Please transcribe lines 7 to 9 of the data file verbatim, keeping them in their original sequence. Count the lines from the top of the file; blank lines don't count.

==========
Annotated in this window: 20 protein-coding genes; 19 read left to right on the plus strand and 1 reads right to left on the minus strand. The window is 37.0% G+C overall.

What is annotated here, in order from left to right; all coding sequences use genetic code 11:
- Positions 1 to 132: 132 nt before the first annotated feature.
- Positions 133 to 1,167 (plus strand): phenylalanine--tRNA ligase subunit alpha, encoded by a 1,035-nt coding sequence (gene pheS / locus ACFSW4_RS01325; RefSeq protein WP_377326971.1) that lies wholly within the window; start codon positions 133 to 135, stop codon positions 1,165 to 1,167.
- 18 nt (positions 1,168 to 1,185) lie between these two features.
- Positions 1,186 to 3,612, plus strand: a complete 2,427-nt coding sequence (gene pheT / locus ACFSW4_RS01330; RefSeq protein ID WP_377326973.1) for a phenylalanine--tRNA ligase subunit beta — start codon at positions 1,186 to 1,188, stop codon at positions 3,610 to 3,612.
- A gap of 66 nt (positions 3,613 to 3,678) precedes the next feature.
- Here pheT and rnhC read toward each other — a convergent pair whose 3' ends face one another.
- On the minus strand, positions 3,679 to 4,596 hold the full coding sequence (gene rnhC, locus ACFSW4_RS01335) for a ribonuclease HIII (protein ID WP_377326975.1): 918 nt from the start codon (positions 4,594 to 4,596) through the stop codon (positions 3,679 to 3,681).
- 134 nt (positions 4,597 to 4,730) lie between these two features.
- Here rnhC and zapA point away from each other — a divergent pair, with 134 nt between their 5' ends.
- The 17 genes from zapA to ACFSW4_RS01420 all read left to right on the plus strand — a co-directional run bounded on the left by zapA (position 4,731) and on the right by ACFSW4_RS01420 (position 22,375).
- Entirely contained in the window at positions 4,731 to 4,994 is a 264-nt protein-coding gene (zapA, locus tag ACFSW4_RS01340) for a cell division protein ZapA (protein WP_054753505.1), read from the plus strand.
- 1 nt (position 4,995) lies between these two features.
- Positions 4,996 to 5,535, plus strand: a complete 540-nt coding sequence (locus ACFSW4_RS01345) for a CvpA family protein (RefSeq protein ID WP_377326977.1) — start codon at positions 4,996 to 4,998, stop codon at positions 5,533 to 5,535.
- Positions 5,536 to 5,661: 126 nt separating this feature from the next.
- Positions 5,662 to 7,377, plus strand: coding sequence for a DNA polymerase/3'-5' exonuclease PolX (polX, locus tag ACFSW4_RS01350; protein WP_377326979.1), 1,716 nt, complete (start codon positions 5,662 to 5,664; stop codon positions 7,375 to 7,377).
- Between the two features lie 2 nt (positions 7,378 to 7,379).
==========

- A gap of 66 nt (positions 3,613 to 3,678) precedes the next feature.
- Here pheT and rnhC read toward each other — a convergent pair whose 3' ends face one another.
- On the minus strand, positions 3,679 to 4,596 hold the full coding sequence (gene rnhC, locus ACFSW4_RS01335) for a ribonuclease HIII (protein ID WP_377326975.1): 918 nt from the start codon (positions 4,594 to 4,596) through the stop codon (positions 3,679 to 3,681).